How does one bring oneself near to experience? Veena Das explores a series of paintings by the Delhi based painter Arpana Caur, through which the artist rendered the grievous killings of Sikhs in 1984 after the assassination of the then Prime Minister, Indira Gandhi. She shows how through dream like transitions, the movement between the painterly and cinematic screen as well as the dialogue between line and color, Caur recreates and gives life to the dead inventing a language of mourning that departs completely from the stereotypical renderings of the dead as martyrs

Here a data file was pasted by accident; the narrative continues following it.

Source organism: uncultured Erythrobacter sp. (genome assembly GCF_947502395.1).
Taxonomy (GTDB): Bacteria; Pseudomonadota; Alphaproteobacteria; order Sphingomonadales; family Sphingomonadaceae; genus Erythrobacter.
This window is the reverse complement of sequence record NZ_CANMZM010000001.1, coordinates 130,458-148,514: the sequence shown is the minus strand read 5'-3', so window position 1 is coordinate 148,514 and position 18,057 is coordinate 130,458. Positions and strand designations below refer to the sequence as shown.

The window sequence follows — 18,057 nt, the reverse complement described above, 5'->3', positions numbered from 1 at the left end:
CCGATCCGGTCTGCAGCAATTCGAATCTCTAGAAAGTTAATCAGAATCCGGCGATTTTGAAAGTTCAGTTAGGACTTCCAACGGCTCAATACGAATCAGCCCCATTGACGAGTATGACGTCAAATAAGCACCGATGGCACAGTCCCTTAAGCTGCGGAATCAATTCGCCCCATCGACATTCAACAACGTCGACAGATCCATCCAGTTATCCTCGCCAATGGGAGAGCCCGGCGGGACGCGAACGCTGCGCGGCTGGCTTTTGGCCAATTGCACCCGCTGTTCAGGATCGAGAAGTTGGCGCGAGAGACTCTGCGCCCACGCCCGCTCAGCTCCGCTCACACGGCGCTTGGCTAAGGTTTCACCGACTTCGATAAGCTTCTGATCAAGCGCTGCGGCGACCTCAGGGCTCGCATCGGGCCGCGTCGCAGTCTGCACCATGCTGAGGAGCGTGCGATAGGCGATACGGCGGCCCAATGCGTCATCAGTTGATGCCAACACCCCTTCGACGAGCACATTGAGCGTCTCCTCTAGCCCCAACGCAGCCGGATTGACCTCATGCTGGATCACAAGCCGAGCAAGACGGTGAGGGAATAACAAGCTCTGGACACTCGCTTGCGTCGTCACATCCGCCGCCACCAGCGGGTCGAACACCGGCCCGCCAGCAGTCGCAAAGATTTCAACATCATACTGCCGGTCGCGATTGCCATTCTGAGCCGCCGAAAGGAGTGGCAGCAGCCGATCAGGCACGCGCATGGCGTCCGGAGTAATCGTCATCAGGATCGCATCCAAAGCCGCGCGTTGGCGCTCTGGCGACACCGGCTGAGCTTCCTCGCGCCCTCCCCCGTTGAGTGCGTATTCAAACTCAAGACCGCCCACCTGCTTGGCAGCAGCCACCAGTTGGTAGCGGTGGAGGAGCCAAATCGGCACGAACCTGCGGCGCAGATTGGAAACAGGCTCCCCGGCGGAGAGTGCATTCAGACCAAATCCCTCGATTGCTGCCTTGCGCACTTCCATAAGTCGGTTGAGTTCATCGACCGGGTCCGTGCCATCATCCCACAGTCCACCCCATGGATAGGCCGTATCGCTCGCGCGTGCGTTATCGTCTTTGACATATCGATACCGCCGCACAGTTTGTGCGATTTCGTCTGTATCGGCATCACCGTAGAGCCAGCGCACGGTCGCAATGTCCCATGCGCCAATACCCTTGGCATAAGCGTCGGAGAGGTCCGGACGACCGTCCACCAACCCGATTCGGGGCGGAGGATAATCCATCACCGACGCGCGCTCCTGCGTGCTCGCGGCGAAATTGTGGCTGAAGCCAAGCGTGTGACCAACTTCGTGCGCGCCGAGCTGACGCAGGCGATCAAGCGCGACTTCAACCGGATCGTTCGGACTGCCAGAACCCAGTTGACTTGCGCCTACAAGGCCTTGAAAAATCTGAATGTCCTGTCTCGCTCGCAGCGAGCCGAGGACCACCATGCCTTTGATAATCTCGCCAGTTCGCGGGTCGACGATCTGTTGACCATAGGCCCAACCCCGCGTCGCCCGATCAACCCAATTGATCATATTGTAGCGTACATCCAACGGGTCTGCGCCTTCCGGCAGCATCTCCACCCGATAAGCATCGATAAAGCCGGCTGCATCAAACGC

Veena Das is the Kreiger-Eisenhower Professor of Anthropology and Professor of Humanities at The Johns Hopkins University. Her most recent book is entitled Life and Words: Violence and the Descent into the Ordinary. She has written extensively on social suffering and violence and is currently engaged in understanding urban poverty, citizenship and ethical projects of self-making. She is collaborating with a team of researchers on issues of health care in India. Das is a fellow of the American Academy of Arts and Sciences and of the Third World Academy of Scientists. She is also the recipient of an honorary doctorate from the University of Chicago.
04.07.2012 | 18:00
Freie Universität Berlin, (Rostlaube) Hörsaal 1b, Habelschwerdter Allee 45, 14195 Berlin